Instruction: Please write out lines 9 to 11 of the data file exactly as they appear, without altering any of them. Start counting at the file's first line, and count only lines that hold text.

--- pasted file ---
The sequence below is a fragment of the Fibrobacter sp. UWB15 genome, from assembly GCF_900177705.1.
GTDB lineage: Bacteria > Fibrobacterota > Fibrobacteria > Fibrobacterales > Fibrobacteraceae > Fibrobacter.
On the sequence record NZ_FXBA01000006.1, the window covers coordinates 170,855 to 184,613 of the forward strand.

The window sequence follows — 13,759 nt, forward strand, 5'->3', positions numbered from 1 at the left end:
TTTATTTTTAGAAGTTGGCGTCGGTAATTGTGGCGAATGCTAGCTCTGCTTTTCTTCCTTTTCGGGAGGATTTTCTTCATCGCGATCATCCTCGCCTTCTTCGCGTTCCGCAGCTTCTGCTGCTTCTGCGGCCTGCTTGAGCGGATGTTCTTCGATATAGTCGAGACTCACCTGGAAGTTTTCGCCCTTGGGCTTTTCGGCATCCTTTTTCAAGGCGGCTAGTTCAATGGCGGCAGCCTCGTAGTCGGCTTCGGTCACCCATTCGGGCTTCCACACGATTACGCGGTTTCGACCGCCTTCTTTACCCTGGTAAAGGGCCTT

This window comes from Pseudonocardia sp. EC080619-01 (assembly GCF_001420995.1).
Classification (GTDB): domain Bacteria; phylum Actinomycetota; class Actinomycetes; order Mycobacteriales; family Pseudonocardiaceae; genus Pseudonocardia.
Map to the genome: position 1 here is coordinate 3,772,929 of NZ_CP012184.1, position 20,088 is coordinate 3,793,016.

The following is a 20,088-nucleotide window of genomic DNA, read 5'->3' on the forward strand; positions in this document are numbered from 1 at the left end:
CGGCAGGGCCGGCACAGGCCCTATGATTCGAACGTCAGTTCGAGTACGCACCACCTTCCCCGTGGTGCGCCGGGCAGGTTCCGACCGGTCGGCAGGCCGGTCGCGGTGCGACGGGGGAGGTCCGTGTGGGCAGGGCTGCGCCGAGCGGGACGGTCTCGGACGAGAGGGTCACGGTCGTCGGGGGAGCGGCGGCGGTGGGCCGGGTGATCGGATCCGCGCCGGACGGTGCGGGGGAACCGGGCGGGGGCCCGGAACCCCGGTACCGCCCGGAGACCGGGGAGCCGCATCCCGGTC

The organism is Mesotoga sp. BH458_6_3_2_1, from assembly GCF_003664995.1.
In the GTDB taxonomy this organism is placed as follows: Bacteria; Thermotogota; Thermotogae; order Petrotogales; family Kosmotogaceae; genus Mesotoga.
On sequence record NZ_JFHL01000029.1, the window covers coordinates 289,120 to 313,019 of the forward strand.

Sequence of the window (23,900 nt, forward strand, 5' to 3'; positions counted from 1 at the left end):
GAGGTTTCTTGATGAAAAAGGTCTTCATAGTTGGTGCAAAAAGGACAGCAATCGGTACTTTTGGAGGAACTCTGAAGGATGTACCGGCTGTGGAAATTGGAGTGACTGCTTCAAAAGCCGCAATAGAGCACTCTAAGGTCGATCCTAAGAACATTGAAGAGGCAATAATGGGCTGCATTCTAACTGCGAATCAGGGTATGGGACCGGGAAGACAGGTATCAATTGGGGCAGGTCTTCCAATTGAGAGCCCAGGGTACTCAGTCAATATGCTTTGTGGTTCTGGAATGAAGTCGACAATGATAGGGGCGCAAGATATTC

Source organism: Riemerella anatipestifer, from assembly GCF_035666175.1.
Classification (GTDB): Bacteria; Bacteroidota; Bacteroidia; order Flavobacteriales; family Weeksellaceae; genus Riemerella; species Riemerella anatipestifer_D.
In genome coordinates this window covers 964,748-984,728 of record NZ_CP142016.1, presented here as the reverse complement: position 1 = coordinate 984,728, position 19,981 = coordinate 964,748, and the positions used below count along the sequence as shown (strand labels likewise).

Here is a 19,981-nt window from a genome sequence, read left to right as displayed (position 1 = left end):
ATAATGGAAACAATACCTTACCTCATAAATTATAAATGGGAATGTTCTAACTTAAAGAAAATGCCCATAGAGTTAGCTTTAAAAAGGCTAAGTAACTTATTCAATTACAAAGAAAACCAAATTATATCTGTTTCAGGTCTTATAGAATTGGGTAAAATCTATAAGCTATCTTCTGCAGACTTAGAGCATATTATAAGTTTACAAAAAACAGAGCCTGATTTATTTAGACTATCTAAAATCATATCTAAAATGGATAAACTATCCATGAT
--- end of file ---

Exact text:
The following is a 20,088-nucleotide window of genomic DNA, read 5'->3' on the forward strand; positions in this document are numbered from 1 at the left end:
CGGCAGGGCCGGCACAGGCCCTATGATTCGAACGTCAGTTCGAGTACGCACCACCTTCCCCGTGGTGCGCCGGGCAGGTTCCGACCGGTCGGCAGGCCGGTCGCGGTGCGACGGGGGAGGTCCGTGTGGGCAGGGCTGCGCCGAGCGGGACGGTCTCGGACGAGAGGGTCACGGTCGTCGGGGGAGCGGCGGCGGTGGGCCGGGTGATCGGATCCGCGCCGGACGGTGCGGGGGAACCGGGCGGGGGCCCGGAACCCCGGTACCGCCCGGAGACCGGGGAGCCGCATCCCGGTC

The organism is Mesotoga sp. BH458_6_3_2_1, from assembly GCF_003664995.1.